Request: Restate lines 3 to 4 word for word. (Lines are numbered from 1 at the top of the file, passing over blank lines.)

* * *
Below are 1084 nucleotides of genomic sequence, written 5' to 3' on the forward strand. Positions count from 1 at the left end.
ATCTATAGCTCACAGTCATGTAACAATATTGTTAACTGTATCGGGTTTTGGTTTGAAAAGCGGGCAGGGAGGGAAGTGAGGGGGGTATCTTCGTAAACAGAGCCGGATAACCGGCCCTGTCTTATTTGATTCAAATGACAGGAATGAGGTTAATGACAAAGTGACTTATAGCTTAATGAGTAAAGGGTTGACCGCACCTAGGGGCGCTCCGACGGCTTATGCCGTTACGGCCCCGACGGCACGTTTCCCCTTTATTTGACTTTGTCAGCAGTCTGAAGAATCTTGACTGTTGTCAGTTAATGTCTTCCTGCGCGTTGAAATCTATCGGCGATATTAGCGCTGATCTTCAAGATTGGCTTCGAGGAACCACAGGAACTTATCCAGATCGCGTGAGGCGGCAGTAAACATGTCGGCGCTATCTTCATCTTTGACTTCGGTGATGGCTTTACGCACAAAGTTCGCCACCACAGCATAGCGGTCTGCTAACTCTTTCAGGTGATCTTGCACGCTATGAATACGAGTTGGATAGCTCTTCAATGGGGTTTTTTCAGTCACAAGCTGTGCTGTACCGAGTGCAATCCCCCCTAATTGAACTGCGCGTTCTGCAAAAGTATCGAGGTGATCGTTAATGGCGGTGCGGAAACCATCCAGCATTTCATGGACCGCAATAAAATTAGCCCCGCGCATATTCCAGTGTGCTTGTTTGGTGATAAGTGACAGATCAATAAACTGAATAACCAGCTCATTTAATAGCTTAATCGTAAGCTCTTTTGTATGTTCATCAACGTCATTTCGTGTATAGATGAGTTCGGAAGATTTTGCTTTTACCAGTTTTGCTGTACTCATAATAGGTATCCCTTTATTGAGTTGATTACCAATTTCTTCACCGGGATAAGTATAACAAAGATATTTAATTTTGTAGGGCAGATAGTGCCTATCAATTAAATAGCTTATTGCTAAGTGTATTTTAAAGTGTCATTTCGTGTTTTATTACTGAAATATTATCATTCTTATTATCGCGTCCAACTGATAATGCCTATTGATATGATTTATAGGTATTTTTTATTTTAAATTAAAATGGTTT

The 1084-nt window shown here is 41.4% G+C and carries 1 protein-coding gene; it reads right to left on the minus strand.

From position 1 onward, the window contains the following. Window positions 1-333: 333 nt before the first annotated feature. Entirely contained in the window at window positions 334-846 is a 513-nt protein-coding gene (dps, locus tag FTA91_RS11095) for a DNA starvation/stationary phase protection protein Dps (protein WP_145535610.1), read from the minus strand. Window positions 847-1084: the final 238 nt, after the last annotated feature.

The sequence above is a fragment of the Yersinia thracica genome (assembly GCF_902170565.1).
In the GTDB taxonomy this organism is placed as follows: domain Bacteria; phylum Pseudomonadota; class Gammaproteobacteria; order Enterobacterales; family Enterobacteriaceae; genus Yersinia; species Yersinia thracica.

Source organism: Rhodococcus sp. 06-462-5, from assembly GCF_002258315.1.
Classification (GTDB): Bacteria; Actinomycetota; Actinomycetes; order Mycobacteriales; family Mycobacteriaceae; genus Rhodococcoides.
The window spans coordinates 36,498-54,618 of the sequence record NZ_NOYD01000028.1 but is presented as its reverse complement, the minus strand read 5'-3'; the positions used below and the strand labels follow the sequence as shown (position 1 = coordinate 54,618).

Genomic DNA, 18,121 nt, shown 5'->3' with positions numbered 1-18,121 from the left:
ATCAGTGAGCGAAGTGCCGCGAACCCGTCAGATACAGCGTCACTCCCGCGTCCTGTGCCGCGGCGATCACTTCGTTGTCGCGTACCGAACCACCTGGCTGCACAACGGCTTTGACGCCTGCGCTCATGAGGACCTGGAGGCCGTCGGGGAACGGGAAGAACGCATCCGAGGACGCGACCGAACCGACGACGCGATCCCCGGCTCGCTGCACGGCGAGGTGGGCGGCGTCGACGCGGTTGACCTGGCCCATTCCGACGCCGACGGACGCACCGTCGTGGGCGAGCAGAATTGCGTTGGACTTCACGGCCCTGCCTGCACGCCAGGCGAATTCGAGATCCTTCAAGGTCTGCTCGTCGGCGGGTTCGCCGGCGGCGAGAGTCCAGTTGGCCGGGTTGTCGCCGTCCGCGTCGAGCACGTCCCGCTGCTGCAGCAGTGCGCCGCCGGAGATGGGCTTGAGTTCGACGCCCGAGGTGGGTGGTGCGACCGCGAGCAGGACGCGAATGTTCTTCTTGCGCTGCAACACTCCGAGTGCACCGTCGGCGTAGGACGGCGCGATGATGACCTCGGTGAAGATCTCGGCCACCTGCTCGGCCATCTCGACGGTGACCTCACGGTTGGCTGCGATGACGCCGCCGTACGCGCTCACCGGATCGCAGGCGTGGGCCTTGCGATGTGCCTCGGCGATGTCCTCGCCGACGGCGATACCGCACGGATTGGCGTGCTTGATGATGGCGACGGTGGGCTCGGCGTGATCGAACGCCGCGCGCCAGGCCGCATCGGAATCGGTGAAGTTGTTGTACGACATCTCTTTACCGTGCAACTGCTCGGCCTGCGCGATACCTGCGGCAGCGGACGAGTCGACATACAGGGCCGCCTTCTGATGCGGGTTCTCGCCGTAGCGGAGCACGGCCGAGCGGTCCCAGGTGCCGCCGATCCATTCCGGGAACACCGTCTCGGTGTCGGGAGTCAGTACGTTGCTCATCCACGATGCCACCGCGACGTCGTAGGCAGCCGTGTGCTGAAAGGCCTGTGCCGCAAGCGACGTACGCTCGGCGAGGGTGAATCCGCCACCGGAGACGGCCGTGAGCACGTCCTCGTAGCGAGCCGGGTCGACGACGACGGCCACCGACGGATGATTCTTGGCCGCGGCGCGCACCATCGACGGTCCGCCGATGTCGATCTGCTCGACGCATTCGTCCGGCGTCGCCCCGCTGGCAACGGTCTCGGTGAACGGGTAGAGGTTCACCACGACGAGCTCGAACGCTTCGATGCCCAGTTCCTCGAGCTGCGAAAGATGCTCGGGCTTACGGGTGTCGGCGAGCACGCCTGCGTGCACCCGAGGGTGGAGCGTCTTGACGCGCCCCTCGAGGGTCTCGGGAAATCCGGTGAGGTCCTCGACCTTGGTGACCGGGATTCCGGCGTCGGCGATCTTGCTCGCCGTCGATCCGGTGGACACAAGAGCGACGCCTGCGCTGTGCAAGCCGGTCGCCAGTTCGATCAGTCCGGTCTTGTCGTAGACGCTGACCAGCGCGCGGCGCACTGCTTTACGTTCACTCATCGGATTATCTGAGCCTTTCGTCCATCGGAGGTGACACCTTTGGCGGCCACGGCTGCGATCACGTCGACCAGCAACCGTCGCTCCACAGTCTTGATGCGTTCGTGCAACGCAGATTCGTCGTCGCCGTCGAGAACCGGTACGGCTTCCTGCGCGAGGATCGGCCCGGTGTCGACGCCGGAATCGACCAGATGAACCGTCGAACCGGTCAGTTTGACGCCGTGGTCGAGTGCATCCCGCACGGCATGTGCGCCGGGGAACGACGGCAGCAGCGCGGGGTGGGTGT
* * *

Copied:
The 1084-nt window shown here is 41.4% G+C and carries 1 protein-coding gene; it reads right to left on the minus strand.

From position 1 onward, the window contains the following. Window positions 1-333: 333 nt before the first annotated feature. Entirely contained in the window at window positions 334-846 is a 513-nt protein-coding gene (dps, locus tag FTA91_RS11095) for a DNA starvation/stationary phase protection protein Dps (protein WP_145535610.1), read from the minus strand. Window positions 847-1084: the final 238 nt, after the last annotated feature.